Making your own dowels for hardwood inoculation is not a beginner level task; think of that as your second or third level once you get familiar with the hobby.
posted by furnace.heart at 10:53 AM on November 20 [1 favorite]


I've grown mushrooms a few times (hobby-level, not semi-pro. If you've ever dabbled in brewing, that's analogous to kits and full grain but following directions on boil times and hops vars and aging times and grain amounts, not buying grain in bulk, sourcing hops, and kegging).

You'll need a bag of vermiculite (this is moisture), some sort of substrate - blendering brown rice is an easy first go but you have a ton of options here from unpopped popcorn to woodchips to straw depending on what your mushroom var prefers - oysters are very permissive so anything is good), half pint wide mouth jars and an extra box of lids, a pressure cooker of the entry-level sort that *does* get to 15lbs of pressure (not an IP!). That's important.

And some sort of cleanable plastic tub with lid, spray bottle, and a bag of perlite (moisture, but thus time for your fruit chamber). You'll need to put holes in your tub so drill or be creative.

You'll need an injectable source of spores or culture - seriously, buy this.

You can eventually buy big bags of whatever var of oysters you discover you like, like, inoculate, and when the block is colonized, use it to inoculate more jars, but don't f around with grain to start.

You'll need gloves and a good surface cleaner - anything you used in chemistry lab will work, alcohol, quats, or probably lysol. Nitrile gloves of the right size, old plastic tub (yougart, etc)lids equal in number to your jars, and a spray bottle with a fine spray.

Optional for later stuff - injection ports, more wide-mouth jar lids, micron-filtered air exchange thingie or just buy the lids with those pre-installed, micropore tape, nail or pick and screwdriver (for making holes in lids to fit injection port and air exchange), syringes, needles sufficiently long for your jar-fill plans (PFteq reccs headroom with pure vermiculite, ymmv). Once you've gone several rounds with all of that and gotten the cleanliness and pressure cooking procedures down would I start thinking about liquid or grain culture, agar, plates, and switching to bags from jars.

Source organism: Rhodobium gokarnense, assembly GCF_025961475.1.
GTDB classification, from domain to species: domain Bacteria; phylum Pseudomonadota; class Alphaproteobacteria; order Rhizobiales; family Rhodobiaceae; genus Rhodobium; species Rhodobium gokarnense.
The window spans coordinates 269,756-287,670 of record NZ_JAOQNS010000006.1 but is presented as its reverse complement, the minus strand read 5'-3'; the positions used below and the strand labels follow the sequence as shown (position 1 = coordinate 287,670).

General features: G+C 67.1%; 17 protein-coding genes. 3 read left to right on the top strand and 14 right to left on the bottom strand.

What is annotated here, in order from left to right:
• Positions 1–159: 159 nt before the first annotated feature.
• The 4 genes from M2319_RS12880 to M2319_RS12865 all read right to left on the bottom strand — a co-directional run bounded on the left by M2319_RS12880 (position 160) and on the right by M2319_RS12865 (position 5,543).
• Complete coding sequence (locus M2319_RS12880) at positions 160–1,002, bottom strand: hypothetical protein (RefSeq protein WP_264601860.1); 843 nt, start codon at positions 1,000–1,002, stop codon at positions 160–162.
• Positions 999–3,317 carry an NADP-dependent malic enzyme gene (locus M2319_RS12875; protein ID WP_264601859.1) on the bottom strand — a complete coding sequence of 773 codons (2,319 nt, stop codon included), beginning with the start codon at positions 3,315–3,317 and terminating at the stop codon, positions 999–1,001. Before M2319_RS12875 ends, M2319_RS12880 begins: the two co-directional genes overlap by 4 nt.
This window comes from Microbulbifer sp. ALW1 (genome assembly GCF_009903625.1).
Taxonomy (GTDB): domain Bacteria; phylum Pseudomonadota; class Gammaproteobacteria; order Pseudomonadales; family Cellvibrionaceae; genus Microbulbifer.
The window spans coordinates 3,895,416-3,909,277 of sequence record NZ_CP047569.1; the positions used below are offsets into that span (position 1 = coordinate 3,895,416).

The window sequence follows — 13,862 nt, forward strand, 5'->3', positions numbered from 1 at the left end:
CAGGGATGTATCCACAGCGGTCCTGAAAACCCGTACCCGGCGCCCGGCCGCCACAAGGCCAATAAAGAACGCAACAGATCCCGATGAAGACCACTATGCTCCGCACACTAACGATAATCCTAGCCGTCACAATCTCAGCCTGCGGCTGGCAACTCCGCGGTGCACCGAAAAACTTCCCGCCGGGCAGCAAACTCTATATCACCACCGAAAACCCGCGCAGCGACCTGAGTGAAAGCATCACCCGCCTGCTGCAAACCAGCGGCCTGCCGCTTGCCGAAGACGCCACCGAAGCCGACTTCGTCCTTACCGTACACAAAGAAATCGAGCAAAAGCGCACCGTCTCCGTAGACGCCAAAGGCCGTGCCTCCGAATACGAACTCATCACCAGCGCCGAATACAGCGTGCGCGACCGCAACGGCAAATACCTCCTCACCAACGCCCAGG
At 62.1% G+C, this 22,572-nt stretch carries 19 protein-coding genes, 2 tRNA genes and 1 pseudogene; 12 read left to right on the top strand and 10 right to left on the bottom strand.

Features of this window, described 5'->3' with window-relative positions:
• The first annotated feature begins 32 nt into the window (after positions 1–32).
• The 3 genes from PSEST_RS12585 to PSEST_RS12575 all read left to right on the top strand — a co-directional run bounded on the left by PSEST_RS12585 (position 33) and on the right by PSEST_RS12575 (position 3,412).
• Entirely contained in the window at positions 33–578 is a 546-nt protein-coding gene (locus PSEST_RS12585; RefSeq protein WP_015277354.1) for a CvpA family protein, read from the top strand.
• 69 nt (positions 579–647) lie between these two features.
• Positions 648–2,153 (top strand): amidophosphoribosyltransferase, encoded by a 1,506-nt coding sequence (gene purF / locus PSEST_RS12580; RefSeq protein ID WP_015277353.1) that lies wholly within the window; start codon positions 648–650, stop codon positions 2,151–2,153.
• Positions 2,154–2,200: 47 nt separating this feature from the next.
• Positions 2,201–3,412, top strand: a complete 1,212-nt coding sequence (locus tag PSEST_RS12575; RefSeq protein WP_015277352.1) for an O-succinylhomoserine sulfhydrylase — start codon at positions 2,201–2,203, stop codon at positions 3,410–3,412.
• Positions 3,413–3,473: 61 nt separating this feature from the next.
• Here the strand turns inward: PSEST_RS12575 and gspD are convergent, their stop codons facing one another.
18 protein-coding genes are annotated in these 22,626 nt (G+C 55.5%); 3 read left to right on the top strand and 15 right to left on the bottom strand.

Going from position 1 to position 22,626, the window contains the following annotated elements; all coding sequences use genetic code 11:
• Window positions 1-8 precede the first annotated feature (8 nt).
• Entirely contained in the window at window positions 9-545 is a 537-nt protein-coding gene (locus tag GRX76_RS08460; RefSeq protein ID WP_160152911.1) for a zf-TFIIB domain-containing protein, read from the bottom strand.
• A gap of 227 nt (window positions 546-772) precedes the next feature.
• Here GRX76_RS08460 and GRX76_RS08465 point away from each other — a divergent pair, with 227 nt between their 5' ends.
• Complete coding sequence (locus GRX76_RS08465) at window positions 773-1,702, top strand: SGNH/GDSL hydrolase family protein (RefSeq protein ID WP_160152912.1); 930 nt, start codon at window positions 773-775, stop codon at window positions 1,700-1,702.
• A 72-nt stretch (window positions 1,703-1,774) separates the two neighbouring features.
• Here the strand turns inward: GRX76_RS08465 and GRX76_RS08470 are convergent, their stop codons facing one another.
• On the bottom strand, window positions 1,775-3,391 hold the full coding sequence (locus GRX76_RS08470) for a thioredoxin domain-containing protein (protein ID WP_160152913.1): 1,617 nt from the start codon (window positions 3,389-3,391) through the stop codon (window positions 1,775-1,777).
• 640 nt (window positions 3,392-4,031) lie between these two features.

Don't touch your damn cakes in your fruiting chamber! That's the only way I've seen people screw up mushrooms - I don't know why, but it seems to be very hard to admire them visually.


If you want an abreviated start to see if you like growing - buy an inoculated bag!!! I can get those from local mushroom growers for $20 at my farmer's market, any var of oysters or lions mane, rishi, etc, and you may be able to do the same. (They also have inoculated shitiki dowels btw, and if you can get an inoculated log, I'd strongly recc that unless you know someone who cuts down trees.) Logs are *very* hard to find fresh enough that your inoculated mycelium can outcompete wild, which is why you can't use fallen logs or dead trees, even if you know they're hardwood. If you have a log source all you'll need besides dowels are a drill/driver and bit similar size to your dowels, and low temp wax (I got soy candle candlemaking wax pellets and they were easy to microwave then dump on the log to seal the dowel holes). Huge mess but done once. Oh, hammer and screwdriver for insertion, then somewhere moist to store it for a crazy long time while it "cooks". Then you hope it outcompetes whatever natural fungi were present....
posted by esoteric things at 12:19 PM on November 20


Oooh, I'll second hippybear! They've got pre-innoculated grow bags ('fruiting block'), uninnoculated grow bags of various sorts, dowels, and even a shitaki log ('fruiting block').

You may even be able to source locally - growing mushrooms and supplying strains seems to be a common small business. The gear to grow at volume is crazy expensive (filters, humidifiers, monster-sized pressure cookers/autoclaves, etc) but sourcing materials to hobbiests is a good sideline since they're making bags for their own growing anyway.
posted by esoteric things at 12:34 PM on November 20 [1 favorite]


Response by poster: What would be the safest species to use for guerilla mycoculture with fallen logs in this climate?

There is a lot of fallen wood in the ravines and stumps from trees felled by storms and disease:

Dam in Downsview Dells Park

Mimico Creek

Large fresh stump in a Toronto park

Ravine hillside

Tree collapsed by erosion

Steep hillside

Tall stump

Fruiting bodies

I don't intend a secret private cultivation (if I ever get around to making or using dowels at all) but it would be neat to see if a big log or stump could be made to fruit with safe edible mushrooms.
posted by sindark at 2:03 PM on November 20


Response by poster: In terms of being able to positively ID the fruiting bodies, some of these liquid cultures look helpful - particularly the pink and yellow oysters.
posted by sindark at 1:29 PM on November 21